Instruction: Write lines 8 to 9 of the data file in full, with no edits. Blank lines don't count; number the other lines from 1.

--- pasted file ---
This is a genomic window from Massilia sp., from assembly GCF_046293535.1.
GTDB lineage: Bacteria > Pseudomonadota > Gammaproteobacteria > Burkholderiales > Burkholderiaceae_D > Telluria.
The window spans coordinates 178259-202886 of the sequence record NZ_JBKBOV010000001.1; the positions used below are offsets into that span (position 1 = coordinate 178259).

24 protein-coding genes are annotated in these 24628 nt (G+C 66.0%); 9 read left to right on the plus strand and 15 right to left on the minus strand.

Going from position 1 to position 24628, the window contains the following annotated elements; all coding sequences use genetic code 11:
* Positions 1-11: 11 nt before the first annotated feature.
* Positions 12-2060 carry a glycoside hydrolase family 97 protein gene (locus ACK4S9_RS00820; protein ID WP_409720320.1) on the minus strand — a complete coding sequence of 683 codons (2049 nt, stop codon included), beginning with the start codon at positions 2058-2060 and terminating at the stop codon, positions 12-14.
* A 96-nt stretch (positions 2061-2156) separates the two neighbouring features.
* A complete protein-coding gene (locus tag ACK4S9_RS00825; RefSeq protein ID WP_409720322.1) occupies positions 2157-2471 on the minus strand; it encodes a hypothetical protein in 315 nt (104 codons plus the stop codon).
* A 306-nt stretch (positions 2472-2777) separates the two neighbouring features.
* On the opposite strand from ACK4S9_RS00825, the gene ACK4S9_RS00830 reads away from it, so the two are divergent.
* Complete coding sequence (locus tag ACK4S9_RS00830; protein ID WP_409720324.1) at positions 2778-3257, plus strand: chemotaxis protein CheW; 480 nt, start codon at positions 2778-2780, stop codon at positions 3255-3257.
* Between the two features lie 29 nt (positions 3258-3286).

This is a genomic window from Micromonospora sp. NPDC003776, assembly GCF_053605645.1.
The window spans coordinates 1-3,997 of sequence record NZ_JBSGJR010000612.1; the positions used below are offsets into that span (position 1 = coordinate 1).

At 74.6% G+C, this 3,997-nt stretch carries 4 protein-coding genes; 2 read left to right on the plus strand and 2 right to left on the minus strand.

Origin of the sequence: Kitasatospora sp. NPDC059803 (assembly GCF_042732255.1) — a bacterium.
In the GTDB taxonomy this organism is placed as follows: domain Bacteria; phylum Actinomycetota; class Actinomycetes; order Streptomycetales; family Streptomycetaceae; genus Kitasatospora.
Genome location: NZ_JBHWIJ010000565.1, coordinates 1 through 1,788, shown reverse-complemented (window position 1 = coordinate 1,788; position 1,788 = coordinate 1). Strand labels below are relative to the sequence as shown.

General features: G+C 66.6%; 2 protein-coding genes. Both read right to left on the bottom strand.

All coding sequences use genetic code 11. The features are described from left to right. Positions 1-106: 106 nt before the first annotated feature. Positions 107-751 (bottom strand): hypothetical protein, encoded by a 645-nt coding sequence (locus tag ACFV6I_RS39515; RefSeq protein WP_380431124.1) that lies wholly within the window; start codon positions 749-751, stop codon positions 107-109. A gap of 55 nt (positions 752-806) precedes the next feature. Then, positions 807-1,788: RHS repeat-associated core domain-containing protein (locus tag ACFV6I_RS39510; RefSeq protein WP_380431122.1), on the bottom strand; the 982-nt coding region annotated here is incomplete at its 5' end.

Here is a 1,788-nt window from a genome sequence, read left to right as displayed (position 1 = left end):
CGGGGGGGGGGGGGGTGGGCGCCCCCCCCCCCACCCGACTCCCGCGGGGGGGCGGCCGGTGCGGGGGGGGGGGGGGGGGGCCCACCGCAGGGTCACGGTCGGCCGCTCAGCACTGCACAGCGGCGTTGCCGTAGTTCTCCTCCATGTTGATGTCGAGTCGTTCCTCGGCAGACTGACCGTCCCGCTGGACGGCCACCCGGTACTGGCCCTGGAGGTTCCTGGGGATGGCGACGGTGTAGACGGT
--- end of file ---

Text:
* A 96-nt stretch (positions 2061-2156) separates the two neighbouring features.
* A complete protein-coding gene (locus tag ACK4S9_RS00825; RefSeq protein ID WP_409720322.1) occupies positions 2157-2471 on the minus strand; it encodes a hypothetical protein in 315 nt (104 codons plus the stop codon).